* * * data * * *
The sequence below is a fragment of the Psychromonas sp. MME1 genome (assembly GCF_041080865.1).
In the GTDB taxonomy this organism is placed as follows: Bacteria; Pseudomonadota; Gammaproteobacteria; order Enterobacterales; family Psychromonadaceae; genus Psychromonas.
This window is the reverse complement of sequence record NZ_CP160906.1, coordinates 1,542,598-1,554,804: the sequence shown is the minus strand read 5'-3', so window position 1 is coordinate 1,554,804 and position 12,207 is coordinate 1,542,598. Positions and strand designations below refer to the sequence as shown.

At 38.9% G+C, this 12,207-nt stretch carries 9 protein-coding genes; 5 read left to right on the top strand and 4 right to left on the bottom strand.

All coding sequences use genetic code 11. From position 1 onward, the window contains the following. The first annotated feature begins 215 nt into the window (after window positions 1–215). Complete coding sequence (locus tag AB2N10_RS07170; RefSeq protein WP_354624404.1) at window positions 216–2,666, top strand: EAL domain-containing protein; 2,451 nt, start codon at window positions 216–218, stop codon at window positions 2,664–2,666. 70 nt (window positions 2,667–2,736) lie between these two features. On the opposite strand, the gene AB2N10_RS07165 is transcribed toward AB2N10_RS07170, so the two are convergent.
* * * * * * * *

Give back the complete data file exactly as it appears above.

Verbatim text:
The sequence below is a fragment of the Psychromonas sp. MME1 genome (assembly GCF_041080865.1).
In the GTDB taxonomy this organism is placed as follows: Bacteria; Pseudomonadota; Gammaproteobacteria; order Enterobacterales; family Psychromonadaceae; genus Psychromonas.
This window is the reverse complement of sequence record NZ_CP160906.1, coordinates 1,542,598-1,554,804: the sequence shown is the minus strand read 5'-3', so window position 1 is coordinate 1,554,804 and position 12,207 is coordinate 1,542,598. Positions and strand designations below refer to the sequence as shown.

At 38.9% G+C, this 12,207-nt stretch carries 9 protein-coding genes; 5 read left to right on the top strand and 4 right to left on the bottom strand.

All coding sequences use genetic code 11. From position 1 onward, the window contains the following. The first annotated feature begins 215 nt into the window (after window positions 1–215). Complete coding sequence (locus tag AB2N10_RS07170; RefSeq protein WP_354624404.1) at window positions 216–2,666, top strand: EAL domain-containing protein; 2,451 nt, start codon at window positions 216–218, stop codon at window positions 2,664–2,666. 70 nt (window positions 2,667–2,736) lie between these two features. On the opposite strand, the gene AB2N10_RS07165 is transcribed toward AB2N10_RS07170, so the two are convergent.